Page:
The former CEO of The Star Entertainment Group (ASX: SGR), who resigned following damming revelations of systemic risks created by the casino group’s VIP business, has singled out to an inquiry four key executives he claims withheld from him the extent of compliance problems surrounding the company's junket operations.
Matt Bekier, appearing at the review by the Independent Liquor and Gaming Authority (ILGA) of NSW to determine The Star’s suitability to hold a casino licence, said he felt ‘let down’ by chief legal and risk officer Paula Martin, corporate general counsel Oliver White, chief financial officer Harry Theodore and chief casino officer Greg Hawkins. All have previously appeared before the inquiry which began in March.
After Bekier was sworn in this afternoon (Monday), counsel assisting the review, Naomi Sharp, SC, immediately questioned him on the reasons for his resignation on March 27. The former CEO highlighted the evidence at the inquiry which unearthed a ‘sub-culture’ in the VIP business that did not reflect the standards of the broader company.
“As CEO I was responsible and accountable for all parts of the company,” he said.
The ILGA review has focused largely on the use of China Union Pay credit cards by Chinese high rollers to funnel about $900 million through the casino’s gaming tables over seven years until early 2020. In particular, the inquiry has revealed evidence of a cover-up culture at The Star in relation to the use of those funds, the terms and conditions of which explicitly banned any payments used for gambling.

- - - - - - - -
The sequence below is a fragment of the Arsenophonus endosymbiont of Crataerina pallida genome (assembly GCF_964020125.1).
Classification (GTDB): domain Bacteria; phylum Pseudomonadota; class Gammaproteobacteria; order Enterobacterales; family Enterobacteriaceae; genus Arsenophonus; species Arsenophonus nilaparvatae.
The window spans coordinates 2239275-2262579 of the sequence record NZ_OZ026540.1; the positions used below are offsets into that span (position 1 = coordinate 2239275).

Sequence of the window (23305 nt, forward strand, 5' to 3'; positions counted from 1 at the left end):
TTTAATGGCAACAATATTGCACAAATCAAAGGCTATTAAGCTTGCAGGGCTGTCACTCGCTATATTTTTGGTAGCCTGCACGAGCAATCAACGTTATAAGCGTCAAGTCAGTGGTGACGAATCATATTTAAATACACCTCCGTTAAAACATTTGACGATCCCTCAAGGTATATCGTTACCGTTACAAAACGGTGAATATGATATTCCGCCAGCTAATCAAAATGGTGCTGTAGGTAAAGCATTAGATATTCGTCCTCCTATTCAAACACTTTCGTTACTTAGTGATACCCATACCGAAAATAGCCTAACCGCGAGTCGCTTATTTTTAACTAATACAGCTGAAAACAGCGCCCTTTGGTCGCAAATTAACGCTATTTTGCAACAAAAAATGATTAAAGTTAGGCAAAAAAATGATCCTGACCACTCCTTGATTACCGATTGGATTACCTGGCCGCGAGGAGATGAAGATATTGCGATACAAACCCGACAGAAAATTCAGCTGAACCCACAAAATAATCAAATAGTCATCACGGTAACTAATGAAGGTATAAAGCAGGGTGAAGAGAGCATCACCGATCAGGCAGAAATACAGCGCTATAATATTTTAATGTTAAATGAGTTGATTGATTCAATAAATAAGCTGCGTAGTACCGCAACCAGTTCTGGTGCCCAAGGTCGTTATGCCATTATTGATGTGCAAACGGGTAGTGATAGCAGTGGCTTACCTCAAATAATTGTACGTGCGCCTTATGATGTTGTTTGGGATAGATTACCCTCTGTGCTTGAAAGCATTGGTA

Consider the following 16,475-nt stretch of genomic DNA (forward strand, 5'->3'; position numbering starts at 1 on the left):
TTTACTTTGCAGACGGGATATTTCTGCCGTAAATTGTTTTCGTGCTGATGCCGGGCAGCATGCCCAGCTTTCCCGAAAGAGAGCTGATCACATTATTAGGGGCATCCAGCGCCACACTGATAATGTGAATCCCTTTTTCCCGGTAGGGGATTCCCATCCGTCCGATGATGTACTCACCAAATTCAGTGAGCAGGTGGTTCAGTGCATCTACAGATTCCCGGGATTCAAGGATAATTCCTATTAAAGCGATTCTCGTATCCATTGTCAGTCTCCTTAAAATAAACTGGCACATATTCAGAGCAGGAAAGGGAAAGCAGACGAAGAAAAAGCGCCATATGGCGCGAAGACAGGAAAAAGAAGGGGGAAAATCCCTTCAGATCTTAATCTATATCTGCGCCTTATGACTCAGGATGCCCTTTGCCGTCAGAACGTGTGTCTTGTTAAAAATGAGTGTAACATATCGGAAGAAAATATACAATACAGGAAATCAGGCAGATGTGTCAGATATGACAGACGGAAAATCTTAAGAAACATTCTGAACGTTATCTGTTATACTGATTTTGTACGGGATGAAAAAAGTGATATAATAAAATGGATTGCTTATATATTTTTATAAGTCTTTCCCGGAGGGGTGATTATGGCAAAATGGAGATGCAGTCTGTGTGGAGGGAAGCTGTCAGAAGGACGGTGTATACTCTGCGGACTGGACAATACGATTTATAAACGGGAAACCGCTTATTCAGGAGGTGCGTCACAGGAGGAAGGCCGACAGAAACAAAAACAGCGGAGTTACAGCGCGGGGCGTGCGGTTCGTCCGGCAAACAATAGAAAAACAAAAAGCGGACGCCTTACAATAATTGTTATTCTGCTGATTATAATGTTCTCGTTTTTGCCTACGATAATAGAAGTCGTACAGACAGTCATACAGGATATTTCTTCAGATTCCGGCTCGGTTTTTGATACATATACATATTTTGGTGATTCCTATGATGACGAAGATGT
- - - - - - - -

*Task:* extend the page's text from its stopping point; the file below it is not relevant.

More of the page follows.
Bekier conceded that when the CUP cards were first accepted by The Star in 2013, it was a common practice in the industry in Australia and overseas that they were used by customers to fund gambling activities.
Bekier described the ‘misleading’ representations made by The Star to NAB and CUP as ‘problematic’ for the company.
“The fundamental problem is that we agreed to engage this process back in 2013 because everyone else was doing it, even though we probably knew that it was a very sharp practice,” he said. “It was very clear in 2013-14 that the money was to be used for gaming and I think it was also pretty clear to most of us that (under) the terms and conditions … the Chinese Government didn’t want the cards to be used for gaming and we did it regardless.”
Bekier said he only knows now that Crown Resorts (ASX: CWN) had ceased using CUP transactions in 2016.
Questioned on the private gaming room known as Salon 95 at The Star Sydney that was established exclusively for Macau-based junket operator Suncity Group, Bekier conceded the operation created an ‘unmitigated’ risk of money laundering activity. Earlier evidence at the review revealed Suncity was operating its own casino within a casino at The Star Sydney, where gamblers bypassed the casino’s main cage to buy and cash in gambling chips.
“At the time I felt comfortable and assured we were doing all due diligence on junket operators,” Bekier said in evidence. “What I have had to learn over the past few months was that there were significant gaps in our assessment.”
Bekier said he at all times was convinced The Star was behaving ‘appropriately, transparently as required’ by the regulator. However, he said he had since learned ‘a lot of things that are contrary to what I had been told’.
“Do you feel let down by your team?” Sharp asked Bekier.
“(By) some people, yes,” he responded, highlighting members of the risk and VIP teams.
Sharp individually described the extent of his feelings of betrayal by several key management personnel who had already given evidence to the review. Sharp asked Bekier to identify those who let him down, beginning with chief legal and risk officer Paula Martin.